euphemist


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eu·phe·mism

 (yo͞o′fə-mĭz′əm)
n.
1. A mild, indirect, or vague term for one that is considered harsh, blunt, or offensive: "Euphemisms such as 'slumber room' ... abound in the funeral business" (Jessica Mitford).
2. The use of such terms: "Euphemism is common in hospital and medical facilities where bodily functions need to be discussed" (Diane F. Halpern).

[Greek euphēmismos, from euphēmizein, to use auspicious words, from euphēmiā, use of auspicious words : eu-, eu- + phēmē, speech; see bhā- in Indo-European roots.]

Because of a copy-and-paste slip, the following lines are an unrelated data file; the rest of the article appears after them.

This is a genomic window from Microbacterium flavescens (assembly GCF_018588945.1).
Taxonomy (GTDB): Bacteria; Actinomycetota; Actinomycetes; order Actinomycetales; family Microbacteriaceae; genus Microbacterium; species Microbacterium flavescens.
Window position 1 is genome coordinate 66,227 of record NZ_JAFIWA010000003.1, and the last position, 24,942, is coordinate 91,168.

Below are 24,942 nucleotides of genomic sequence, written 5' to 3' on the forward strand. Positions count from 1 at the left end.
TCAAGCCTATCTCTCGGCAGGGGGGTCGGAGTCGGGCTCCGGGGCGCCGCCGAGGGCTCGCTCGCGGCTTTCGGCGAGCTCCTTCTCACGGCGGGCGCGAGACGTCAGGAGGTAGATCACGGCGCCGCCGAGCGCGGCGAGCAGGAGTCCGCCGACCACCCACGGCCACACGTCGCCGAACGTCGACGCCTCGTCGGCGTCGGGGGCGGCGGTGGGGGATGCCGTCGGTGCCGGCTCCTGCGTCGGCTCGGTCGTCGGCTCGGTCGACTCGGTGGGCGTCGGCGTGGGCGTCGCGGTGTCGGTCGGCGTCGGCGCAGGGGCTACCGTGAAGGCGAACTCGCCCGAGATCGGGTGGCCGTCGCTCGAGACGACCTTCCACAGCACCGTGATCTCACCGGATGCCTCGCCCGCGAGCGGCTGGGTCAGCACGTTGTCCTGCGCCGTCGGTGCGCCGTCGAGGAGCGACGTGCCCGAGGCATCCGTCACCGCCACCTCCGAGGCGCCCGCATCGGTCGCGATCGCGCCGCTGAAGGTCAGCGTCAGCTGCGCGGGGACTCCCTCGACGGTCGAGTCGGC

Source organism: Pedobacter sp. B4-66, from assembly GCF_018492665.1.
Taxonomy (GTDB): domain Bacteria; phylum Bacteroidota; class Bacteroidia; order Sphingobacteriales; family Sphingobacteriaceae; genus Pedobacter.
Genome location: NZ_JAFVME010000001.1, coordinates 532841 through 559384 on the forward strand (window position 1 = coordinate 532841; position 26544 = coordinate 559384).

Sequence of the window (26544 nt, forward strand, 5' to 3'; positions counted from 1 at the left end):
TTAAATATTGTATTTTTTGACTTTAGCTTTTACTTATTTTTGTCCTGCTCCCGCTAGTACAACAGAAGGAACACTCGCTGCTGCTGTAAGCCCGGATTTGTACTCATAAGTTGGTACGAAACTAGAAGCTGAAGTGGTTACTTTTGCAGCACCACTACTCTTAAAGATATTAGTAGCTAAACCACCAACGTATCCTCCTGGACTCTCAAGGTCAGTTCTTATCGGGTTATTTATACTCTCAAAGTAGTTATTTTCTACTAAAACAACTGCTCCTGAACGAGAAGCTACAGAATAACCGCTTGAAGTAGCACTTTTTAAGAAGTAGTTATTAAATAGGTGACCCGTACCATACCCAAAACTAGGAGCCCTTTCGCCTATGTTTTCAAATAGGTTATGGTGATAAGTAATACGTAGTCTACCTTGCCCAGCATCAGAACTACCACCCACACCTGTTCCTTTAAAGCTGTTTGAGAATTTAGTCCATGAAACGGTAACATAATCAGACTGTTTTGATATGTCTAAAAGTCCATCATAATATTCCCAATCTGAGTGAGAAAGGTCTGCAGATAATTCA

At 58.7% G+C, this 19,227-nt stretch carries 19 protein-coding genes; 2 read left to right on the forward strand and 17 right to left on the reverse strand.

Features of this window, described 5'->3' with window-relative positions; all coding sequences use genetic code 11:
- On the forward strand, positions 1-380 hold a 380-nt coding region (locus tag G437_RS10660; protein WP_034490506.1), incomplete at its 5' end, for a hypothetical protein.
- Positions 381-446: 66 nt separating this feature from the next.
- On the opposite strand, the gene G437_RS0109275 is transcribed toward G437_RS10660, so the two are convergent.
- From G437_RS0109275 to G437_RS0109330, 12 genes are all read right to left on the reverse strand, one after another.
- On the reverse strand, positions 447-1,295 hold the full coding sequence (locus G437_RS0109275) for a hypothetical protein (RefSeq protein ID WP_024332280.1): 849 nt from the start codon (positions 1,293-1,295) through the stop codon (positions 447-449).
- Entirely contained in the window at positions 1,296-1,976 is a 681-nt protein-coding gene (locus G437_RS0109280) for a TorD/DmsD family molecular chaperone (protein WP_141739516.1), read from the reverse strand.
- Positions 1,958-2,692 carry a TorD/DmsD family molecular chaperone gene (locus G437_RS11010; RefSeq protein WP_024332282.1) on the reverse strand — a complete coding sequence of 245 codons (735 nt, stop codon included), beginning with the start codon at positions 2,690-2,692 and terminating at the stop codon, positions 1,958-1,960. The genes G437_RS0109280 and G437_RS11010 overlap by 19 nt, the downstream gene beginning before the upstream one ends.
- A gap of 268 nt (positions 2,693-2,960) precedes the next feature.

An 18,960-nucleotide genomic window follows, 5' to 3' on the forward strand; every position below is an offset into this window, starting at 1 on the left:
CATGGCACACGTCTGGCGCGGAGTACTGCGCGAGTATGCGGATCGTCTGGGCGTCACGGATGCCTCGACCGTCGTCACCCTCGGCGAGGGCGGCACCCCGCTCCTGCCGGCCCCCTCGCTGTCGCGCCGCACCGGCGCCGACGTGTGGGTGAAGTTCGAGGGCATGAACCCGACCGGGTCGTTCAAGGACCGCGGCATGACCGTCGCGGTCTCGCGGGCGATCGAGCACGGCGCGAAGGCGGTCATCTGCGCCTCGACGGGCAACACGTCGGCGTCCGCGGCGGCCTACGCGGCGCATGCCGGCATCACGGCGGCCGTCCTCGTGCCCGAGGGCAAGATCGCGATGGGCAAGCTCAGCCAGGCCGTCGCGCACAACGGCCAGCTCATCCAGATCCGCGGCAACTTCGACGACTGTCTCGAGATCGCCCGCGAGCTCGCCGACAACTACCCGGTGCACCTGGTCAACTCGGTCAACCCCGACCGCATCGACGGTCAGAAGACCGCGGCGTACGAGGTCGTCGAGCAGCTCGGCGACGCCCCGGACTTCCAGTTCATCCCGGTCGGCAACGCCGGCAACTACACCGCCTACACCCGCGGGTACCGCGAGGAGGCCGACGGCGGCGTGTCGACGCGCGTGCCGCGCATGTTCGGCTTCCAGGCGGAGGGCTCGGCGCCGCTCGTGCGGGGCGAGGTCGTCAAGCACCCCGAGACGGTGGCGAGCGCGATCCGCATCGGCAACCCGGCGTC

eu′phe·mist n.
eu′phe·mis′tic (-mĭs′tĭk) adj.
eu′phe·mis′ti·cal·ly adv.

euphemist

(ˈjuːfəmɪst)
n
(Linguistics) a person who uses euphemisms
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References in periodicals archive ?
If Agassi is a professional euphemist, Grosjean had no such inhibitions where stating the truth is concerned.
We've become a nation of euphemists - from a Greek word meaning "speak with pleasing words.
Fortunately for the nation's spiritual health and safety, Washington abounds with euphemists (journalists as well as politicians and academic experts) as blessed as President Clinton with the talent for bleaching and softening the meaning of words.